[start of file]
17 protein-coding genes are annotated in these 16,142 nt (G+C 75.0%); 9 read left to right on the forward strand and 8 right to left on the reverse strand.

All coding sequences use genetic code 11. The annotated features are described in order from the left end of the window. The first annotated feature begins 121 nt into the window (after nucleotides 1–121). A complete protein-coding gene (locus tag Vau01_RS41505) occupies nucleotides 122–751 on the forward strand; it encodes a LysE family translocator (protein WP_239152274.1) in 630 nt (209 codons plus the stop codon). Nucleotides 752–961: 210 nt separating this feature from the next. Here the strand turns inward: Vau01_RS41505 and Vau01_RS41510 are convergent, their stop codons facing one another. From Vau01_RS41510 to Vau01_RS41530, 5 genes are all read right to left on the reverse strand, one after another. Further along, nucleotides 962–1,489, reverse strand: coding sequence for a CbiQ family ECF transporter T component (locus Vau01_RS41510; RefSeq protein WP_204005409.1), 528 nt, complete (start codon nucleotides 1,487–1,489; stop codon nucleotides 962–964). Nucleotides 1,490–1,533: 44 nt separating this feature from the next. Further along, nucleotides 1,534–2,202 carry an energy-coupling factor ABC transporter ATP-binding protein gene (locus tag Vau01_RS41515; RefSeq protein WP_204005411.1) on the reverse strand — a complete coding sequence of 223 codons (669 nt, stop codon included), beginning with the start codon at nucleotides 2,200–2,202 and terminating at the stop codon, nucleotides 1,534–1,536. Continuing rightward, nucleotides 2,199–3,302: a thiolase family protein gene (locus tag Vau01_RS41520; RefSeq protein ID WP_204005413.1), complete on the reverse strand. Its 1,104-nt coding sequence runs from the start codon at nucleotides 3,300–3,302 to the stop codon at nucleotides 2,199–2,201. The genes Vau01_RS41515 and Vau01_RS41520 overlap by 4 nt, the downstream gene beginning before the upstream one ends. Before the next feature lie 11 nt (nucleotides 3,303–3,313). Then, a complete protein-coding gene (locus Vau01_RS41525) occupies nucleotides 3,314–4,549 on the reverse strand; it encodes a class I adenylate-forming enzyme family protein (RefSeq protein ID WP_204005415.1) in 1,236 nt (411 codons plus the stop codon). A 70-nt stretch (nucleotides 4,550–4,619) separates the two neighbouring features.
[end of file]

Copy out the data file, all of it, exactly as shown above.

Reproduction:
17 protein-coding genes are annotated in these 16,142 nt (G+C 75.0%); 9 read left to right on the forward strand and 8 right to left on the reverse strand.

All coding sequences use genetic code 11. The annotated features are described in order from the left end of the window. The first annotated feature begins 121 nt into the window (after nucleotides 1–121). A complete protein-coding gene (locus tag Vau01_RS41505) occupies nucleotides 122–751 on the forward strand; it encodes a LysE family translocator (protein WP_239152274.1) in 630 nt (209 codons plus the stop codon). Nucleotides 752–961: 210 nt separating this feature from the next. Here the strand turns inward: Vau01_RS41505 and Vau01_RS41510 are convergent, their stop codons facing one another. From Vau01_RS41510 to Vau01_RS41530, 5 genes are all read right to left on the reverse strand, one after another. Further along, nucleotides 962–1,489, reverse strand: coding sequence for a CbiQ family ECF transporter T component (locus Vau01_RS41510; RefSeq protein WP_204005409.1), 528 nt, complete (start codon nucleotides 1,487–1,489; stop codon nucleotides 962–964). Nucleotides 1,490–1,533: 44 nt separating this feature from the next. Further along, nucleotides 1,534–2,202 carry an energy-coupling factor ABC transporter ATP-binding protein gene (locus tag Vau01_RS41515; RefSeq protein WP_204005411.1) on the reverse strand — a complete coding sequence of 223 codons (669 nt, stop codon included), beginning with the start codon at nucleotides 2,200–2,202 and terminating at the stop codon, nucleotides 1,534–1,536. Continuing rightward, nucleotides 2,199–3,302: a thiolase family protein gene (locus tag Vau01_RS41520; RefSeq protein ID WP_204005413.1), complete on the reverse strand. Its 1,104-nt coding sequence runs from the start codon at nucleotides 3,300–3,302 to the stop codon at nucleotides 2,199–2,201. The genes Vau01_RS41515 and Vau01_RS41520 overlap by 4 nt, the downstream gene beginning before the upstream one ends. Before the next feature lie 11 nt (nucleotides 3,303–3,313). Then, a complete protein-coding gene (locus Vau01_RS41525) occupies nucleotides 3,314–4,549 on the reverse strand; it encodes a class I adenylate-forming enzyme family protein (RefSeq protein ID WP_204005415.1) in 1,236 nt (411 codons plus the stop codon). A 70-nt stretch (nucleotides 4,550–4,619) separates the two neighbouring features.